Getting around Amsterdam Guide

Amsterdam is by far of the prettiest cities to explore and definitely one of my favourites. On my second trip to the city in almost 5 years, I discovered a handful of things which I didn’t notice the first time for getting around.

OV-Chipkaart for travel – Tourist options

There are a few options for using the public transport system using a pre-paid travel cardThe OV-Chipkaart card can be bought at counters for the public transport company’s, devices at the stations, newsagents or supermarkets.

When you have the card, on all the transport systems (Metro, Rail, Tram and Bus) make sure that you tap on and off again.

I found this out the hard way, you need minimum €20 on the card when leaving from Schipol Airport to Central Station in the city. The rule is that you need minimum €20 on the card if you take the rail service (not the metro, tram or buses).

I also found this out now when researching for this article, but when you leave Amsterdam, you can get the left-over credit back from one of the public transport company counters.

1. Anonymous card

The anonymous card is valid for up to 5 years, even if you don’t use it often and only use it when you visit the city, the credit stays on the card until you use it again. It normally works out to be the most affordable if you are taking public transport in Amsterdam. This is a good option if you are planning on visiting Amsterdam frequently.

2. Disposable chip card

As the name suggests this is the more short term option, for example, you can use it while you are in the city and the card can be discarded when you are done with it. It does, unfortunately, work out more expensive for each transport trip you take.

The card is loaded with a travel product valid for a limited period, such as one week of travel. A disposable card usually works out more expensive than the anonymous card.

3. 24 hour-ticket

There is also the 24-hour ticket which can be purchased, which works like the OV-chipkaart and is also valid for all the modes of transport in Amsterdam.

*The above options exclude the permanent OV-chipkaart which is only for residents.

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The City of the Bicycle:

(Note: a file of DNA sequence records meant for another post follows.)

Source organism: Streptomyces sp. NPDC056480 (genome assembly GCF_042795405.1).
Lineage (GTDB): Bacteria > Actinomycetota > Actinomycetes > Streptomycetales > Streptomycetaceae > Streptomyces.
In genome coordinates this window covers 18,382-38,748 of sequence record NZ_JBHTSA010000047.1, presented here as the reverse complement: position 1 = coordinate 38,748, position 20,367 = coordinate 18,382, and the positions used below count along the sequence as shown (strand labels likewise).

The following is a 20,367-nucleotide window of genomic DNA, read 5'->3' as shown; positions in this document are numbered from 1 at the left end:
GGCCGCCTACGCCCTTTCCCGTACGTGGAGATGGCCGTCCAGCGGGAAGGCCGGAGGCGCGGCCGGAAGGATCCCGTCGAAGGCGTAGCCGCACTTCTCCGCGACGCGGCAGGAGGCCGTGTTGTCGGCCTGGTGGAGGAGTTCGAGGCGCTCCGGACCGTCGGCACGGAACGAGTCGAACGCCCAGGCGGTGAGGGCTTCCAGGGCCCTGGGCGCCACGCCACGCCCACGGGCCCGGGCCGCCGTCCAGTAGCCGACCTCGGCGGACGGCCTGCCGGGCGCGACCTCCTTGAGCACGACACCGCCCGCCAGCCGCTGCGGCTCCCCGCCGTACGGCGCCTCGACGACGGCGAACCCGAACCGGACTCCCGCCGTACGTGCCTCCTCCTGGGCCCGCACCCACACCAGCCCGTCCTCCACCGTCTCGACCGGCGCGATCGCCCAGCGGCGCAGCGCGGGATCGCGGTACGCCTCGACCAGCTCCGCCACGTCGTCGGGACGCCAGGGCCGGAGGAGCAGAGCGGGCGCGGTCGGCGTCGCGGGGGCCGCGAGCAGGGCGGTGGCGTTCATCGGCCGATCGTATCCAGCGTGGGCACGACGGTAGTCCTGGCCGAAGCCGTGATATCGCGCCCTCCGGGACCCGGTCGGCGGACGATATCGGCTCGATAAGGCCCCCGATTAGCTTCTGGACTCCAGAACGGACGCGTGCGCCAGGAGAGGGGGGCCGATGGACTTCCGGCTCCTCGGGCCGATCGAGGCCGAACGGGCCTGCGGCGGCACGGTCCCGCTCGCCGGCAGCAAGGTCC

When you think of Amsterdam, one of the first pictures you conjure up is bicycles which are synonymous with the city. First time in the city I was shocked to see bicycles everywhere.

If there ever was a city that catered for bicycles and cyclists, it’s Amsterdam. As a cyclist in Dublin who normally feels it is a risky venture getting on my bike and using what cycle lanes there are… I am completely impressed with Amsterdam! I am only appreciating this now that I have started cycling.

There are lots of bicycles available for rental.

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Pedestrians, be mindful of the cyclists and the cycle lanes

Now, as I have just appreciated the cycle infrastructure of Amsterdam, I need to call out as a tourist there is an important lesson here. For the love of all that is good, obey the cycle lanes!

Watch for which way the cycle traffic is coming from, and give right of way to the cyclists. Don’t just walk carelessly into a cycle lane. Not only is this irritating for cyclists, but it’s also dangerous for yourself and the cyclists.

Wear the most comfortable shoes you own

If you are planning on doing a lot of walking, you’ll need a pair of good walking shoes.

Normally when I explore a city, I try and walk as much as possible aiming for 20’000 steps in a day. Good walking shoes (for me, my Asics) are a life-saver.

Take a boat trip

Taking a canal tour can be one of the most interesting ways to see the city. It gives you a fresh perspective and a new appreciation for how many canals Amsterdam has!

Besides for canal tours, there are also boat rentals available in the city, including paddle boats.

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